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Buy To Let Mortgages ~ Mortgage Finder

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What is Buy to Let?

Previously, buying a property to produce an income was considered by lenders to be a commercial undertaking. Therefore mortgages, on property intended to be let, have in the past attracted higher interest rates than those available to owner-occupiers. Also, rental income was not usually allowed to be considered in the assessment of a borrowers ability to repay the mortgage.

However a great deal has changed in how these mortgages are structured and lenders are now more prepared to provide a much more flexible approach to lending criteria and interest rate charges.

Contact us today and see for yourself how you can achieve your objectives with our assistance providing a broad view of the Buy to Let mortgage market and unique mortgage products.

* Buy to Let Do's & Don'ts and * Lending Policy & Procedures

* Mortgages for Buy to Let


Mortgages for Buy to Let

There is not much difference between a Buy to Let mortgage and a standard mortgage for normal Homebuyers. Buy to Let mortgages are subject to the usual status checks. Generally Buy to Let mortgages are available for between 5 and 45 years and for up to 90% of the property value.

Through the Buy to Let scheme, the rental income you get for the property can be taken into account.

Generally, lenders will expect landlords to use a letting agent to manage the property and for the tenants contracts to be drawn up as Assured Shorthold Tenancies that are renewable every 6 months.

Insurance cover is also available to protect the rental in the event of a defaulting tenant, and for legal expenses as well as the usual building and contents insurance.

You should also consider the additional costs involved. Letting agent's commission, insurance premiums for building and contents cover as well as rental and legal expenses cover, the costs of keeping the property in a lettable condition, service charges and ground rents if the property is leasehold. The tenant is responsible for such items as utility bills, Council Tax and TV licence fee, etc.

You will be able to make taxable deductions against the rental income for the costs such as insurance, cleaning, gardening, agent's commission, loan interest and other reasonable expenses.

The cost of furniture, fittings and fixtures is not deductible, but subsequent replacement can be claimed or a wear and tear allowance of 10% of the rents received may be deductible.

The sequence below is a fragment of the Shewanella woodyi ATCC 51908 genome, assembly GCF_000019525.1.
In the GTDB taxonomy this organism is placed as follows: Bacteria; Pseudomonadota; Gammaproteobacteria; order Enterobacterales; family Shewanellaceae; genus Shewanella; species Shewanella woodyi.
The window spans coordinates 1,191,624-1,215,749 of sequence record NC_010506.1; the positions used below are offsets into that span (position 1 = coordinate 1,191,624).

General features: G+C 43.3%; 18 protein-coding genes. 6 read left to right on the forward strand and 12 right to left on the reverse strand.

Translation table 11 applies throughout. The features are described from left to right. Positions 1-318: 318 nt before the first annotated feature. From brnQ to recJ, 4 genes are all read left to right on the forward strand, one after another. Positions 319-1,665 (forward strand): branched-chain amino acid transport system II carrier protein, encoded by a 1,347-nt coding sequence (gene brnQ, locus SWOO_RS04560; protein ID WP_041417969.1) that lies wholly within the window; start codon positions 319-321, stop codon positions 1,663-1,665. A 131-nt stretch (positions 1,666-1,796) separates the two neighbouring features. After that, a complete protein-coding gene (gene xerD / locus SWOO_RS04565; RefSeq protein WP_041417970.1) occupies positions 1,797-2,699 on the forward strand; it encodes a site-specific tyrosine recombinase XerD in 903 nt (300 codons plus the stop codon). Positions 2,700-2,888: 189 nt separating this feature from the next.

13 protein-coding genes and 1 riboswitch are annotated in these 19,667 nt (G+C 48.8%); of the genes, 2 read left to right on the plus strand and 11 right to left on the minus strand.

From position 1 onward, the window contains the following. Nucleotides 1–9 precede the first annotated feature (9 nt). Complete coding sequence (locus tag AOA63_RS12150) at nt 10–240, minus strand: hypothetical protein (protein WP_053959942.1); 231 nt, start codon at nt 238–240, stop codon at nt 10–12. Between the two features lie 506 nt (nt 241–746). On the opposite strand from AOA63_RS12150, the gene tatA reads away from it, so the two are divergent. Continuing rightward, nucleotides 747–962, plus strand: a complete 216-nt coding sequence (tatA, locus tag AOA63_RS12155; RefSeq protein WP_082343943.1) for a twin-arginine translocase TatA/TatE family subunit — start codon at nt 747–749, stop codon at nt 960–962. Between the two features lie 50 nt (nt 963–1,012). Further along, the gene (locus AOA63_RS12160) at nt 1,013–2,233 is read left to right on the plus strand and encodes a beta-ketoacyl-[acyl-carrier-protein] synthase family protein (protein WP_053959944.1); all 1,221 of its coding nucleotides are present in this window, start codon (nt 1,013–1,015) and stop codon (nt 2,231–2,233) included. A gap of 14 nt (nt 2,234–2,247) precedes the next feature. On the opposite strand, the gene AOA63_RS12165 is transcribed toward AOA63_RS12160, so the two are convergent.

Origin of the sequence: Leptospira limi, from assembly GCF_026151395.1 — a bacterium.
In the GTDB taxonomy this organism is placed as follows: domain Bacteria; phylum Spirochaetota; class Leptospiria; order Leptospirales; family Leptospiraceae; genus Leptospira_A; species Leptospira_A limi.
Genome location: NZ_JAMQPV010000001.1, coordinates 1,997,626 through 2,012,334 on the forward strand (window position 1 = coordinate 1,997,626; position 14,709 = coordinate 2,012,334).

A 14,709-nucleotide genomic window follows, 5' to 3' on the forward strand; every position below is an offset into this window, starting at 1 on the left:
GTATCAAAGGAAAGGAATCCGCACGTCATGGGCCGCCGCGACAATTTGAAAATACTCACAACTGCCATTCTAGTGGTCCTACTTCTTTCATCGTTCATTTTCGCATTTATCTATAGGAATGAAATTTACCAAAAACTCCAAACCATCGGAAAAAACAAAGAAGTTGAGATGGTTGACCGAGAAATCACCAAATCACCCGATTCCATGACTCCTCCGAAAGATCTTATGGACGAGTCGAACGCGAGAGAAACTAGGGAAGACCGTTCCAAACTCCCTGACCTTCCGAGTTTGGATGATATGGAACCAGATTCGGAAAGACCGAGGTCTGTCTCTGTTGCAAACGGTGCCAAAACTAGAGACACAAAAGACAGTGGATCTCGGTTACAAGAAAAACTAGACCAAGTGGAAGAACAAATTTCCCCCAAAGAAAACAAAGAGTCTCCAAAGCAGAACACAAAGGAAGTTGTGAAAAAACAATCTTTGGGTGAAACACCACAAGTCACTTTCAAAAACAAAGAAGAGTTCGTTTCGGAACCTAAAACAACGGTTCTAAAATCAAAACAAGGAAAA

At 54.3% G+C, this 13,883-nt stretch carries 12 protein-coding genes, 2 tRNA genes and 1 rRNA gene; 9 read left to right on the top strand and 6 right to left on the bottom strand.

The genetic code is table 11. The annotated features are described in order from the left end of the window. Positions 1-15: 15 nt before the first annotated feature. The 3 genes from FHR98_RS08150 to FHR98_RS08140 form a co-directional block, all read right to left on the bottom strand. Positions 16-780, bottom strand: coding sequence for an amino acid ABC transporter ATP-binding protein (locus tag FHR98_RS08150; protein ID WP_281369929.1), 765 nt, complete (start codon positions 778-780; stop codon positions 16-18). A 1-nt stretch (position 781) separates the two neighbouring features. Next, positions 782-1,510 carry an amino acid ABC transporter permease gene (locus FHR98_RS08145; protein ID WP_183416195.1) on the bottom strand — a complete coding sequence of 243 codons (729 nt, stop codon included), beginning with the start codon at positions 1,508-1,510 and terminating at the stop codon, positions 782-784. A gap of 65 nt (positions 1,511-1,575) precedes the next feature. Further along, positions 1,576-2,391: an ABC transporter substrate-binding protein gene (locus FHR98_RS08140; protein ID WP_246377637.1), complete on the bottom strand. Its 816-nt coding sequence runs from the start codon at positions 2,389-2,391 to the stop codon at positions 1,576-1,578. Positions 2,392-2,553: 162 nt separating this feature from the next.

Lending policy and procedures

Things have now changed and many lenders consider that the private rented sector should be encouraged. Lack of choice between renting and buying is generally considered to be bad for the economy and may even have contributed to the booms and busts in the housing market over previous years.

Now, changes in the lending criteria and lower interest rates are available, which can make Buy to Let an attractive opportunity for private investors.

Gross returns or the rent received before taking account of the costs incurred such as management fees, maintenance, service charges, ground rents and insurance, can vary between approximately 7% and 10%. Expensive properties may produce a lower return than cheaper ones.

The average rental return in the UK tends to remain at approx. 10% and capital appreciation is likely to be higher than inflation for the foreseeable future.

Generally, your gross rents should be between 125% and 150% of your monthly mortgage repayment and lenders will always have their different views on lending criteria therefore it is good to ask for advice on what is currently on offer as these aspects can often change regularly.

Buying a property to let is different from buying your own home. Simply ask us for advice and we will assist you in any way we can. Maybe two-bedroomed flats, or four bedroomed houses are more popular, or properties close to transport links or schools would be a better investment.

You should also consider the selection of tenants, will they pay their rent on time, leave the property at the end of the tenancy and leave it in a proper state? What about the day to day management of the tenancy?

Armed with suitable advice you may wish to appoint a letting agent if you do not care to manage the property yourself. Once a suitable property has been found, the letting agent may advise on whether or not it has letting potential, what rent may be achievable in the local market and whether re-decoration and new fixtures and fittings are needed to attract good tenants and to avoid the chance of long empty periods.